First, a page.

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Dorm damage down after watershed year

MIDDLEBURY — After an unprecedented $141,333.45 of dorm damage in the 2010-11 academic year, the College saw a 44.5 percent decrease during the first semester of the current academic year.
According to data released by Assistant Director of Custodial Services Linda Ross, there was a total of $21,605.03 of damage this past fall semester. Comparatively, the College suffered $48,550.629 during the fall of 2010.
Ross, a Middlebury resident, attributed the turnaround to this year’s first-year class and a “phenomenal” residential life staff.
“The custodial side has connected extremely well with the residential life staff, which is something we started in the summer before school started,” she said. “That plus a great first-year class is why we are seeing some improvement this year.”
Dean of the College and Chief Diversity Officer Shirley Collado also credited a new bystander intervention training all first-year students received before starting at the College. The program teaches first-years to intervene potentially dangerous social situations, ranging from alcohol behavior and dorm damage to sexual assault and hazing.
“[First-years] heard a loud message during orientation about community, accountability and what it means to step up as a member of the student body,” said Collado, a Middlebury resident.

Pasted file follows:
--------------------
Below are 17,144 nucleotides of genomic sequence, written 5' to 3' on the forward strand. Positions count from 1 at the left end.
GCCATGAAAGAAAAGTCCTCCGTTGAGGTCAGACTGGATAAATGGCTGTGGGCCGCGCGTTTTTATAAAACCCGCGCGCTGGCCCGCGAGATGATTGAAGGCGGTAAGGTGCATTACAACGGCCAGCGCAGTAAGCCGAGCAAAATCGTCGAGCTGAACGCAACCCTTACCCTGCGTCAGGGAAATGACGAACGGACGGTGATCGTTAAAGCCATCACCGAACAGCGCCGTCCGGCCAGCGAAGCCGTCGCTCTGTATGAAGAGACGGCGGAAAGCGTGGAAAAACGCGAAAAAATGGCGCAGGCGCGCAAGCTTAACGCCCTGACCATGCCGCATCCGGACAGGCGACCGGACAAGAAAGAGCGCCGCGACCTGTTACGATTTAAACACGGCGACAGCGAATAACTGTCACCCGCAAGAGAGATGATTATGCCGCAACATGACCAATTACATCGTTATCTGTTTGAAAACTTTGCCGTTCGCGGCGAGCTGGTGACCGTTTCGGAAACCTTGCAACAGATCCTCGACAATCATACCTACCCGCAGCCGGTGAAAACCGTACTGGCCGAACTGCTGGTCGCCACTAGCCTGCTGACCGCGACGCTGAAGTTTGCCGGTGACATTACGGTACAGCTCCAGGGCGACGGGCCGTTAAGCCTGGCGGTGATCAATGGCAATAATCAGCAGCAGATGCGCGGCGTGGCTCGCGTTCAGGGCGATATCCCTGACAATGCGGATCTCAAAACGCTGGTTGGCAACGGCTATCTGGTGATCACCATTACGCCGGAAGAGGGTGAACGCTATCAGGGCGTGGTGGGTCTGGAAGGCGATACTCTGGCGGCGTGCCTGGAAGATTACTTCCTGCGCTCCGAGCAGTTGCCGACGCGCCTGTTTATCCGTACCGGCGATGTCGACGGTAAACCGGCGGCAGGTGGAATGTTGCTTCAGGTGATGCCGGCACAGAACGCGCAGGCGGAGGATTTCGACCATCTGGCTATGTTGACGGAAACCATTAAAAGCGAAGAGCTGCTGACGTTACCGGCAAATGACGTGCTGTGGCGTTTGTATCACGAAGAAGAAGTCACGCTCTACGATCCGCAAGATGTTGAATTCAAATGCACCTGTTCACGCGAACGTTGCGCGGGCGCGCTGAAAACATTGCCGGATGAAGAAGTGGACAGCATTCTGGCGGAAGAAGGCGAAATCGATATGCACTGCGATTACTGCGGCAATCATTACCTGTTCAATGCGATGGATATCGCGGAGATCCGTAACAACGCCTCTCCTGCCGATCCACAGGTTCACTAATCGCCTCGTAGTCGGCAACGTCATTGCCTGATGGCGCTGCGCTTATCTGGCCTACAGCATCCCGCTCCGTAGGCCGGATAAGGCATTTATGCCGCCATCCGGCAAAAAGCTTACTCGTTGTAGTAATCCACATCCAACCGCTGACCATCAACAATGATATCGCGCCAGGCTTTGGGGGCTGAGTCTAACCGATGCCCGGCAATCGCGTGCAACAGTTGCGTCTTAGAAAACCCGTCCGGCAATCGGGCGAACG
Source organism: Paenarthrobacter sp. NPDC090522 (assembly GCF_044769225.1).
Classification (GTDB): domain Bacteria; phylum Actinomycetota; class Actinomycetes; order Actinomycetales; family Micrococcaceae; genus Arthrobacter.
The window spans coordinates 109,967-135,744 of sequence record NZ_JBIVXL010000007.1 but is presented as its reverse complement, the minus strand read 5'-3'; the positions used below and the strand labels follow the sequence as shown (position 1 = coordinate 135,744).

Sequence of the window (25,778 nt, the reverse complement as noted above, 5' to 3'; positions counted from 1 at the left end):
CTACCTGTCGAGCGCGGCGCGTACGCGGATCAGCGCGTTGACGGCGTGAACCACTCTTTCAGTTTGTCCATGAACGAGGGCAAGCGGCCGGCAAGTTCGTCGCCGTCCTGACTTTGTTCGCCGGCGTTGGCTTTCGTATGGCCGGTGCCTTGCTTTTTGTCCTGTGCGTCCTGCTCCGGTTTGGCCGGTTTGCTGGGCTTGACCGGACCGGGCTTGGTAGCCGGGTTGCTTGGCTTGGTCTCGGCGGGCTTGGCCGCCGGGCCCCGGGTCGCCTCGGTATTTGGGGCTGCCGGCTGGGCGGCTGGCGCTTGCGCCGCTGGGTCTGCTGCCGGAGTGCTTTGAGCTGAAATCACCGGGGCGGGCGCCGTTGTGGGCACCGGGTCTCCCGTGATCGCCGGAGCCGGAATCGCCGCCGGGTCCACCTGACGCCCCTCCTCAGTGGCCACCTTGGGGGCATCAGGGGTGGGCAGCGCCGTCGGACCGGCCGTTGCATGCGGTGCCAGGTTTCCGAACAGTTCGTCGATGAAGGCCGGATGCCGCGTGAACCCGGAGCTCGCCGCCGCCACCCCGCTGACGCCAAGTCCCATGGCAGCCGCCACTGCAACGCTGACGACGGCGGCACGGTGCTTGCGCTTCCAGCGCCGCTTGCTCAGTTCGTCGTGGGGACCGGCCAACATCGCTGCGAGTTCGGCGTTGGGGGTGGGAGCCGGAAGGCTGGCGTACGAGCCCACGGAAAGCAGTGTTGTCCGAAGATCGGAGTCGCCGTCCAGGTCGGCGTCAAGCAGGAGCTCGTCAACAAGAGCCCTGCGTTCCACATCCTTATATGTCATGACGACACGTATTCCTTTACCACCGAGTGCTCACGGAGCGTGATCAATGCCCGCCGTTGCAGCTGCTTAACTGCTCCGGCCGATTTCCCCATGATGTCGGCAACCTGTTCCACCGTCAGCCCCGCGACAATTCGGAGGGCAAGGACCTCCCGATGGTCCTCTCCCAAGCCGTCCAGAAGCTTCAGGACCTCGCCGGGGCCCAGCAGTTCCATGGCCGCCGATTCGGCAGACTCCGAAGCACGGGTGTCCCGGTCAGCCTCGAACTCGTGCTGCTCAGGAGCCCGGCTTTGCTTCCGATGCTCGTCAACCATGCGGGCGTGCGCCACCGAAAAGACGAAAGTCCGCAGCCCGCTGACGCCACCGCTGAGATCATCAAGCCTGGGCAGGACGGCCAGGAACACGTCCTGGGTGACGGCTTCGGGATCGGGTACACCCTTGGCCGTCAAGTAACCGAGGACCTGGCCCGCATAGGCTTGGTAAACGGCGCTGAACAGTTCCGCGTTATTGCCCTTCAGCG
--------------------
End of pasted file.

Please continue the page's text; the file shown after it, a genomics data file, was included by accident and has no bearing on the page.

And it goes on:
Ross and members of facilities services met with First-Year Counselors (FYC), Resident Assistants (RA) and Commons Residential Advisors (CRA) early in the year to stress cooperation in the fight to reduce dorm damage.
Last year’s total capped a half-decade span in which dorm damage nearly tripled, from $52,418.69 in 2006-07 to over $140,000 five years later. The record year was headlined by a $25,137.629 fire in the Gifford Residential Hall on Feb. 26th 2011. 
The rise in damage prompted a strong reaction from the administration. President of the College Ronald D. Liebowitz hosted an open student forum on April 26 titled: “Alcohol: Use, Abuse, and Disrespect for the Community. Is a Dry Campus the Only Answer?”
President of the Student Government Association (SGA) Vin Recca ’12 said the administration’s response and the increased publicity incited peer-pressure among students to stop dorm damage. 
“The decrease in dorm damage is truly a testament to the increased student awareness on the prevalence of the problem, and its massive cost,” he said. “Middlebury students realize that these acts of vandalism are just stupid and do not need to occur.
“There is and should be tremendous stigma against deliberately damaging property, especially in a place were community is valued so strongly.”
Landscape Damage Down But Not Out
The rise in dorm damage brought with it landscape damage to trees and shrubs across campus, a previously unseen type of vandalism.
Middlebury College Landscape Horticulturist Tim Parsons estimated that in the last 10-12 weekends of the 2011 spring semester, the campus sustained some kind of landscape damage.
In a year of reduced dorm damage, Parsons is cautiously optimistic.
“Our department has seen a reduction in [landscape] damage this year,” the Weybridge resident said in an email. “I would venture to say half as much as last year, although it is still a large amount compared to even two or three years ago.”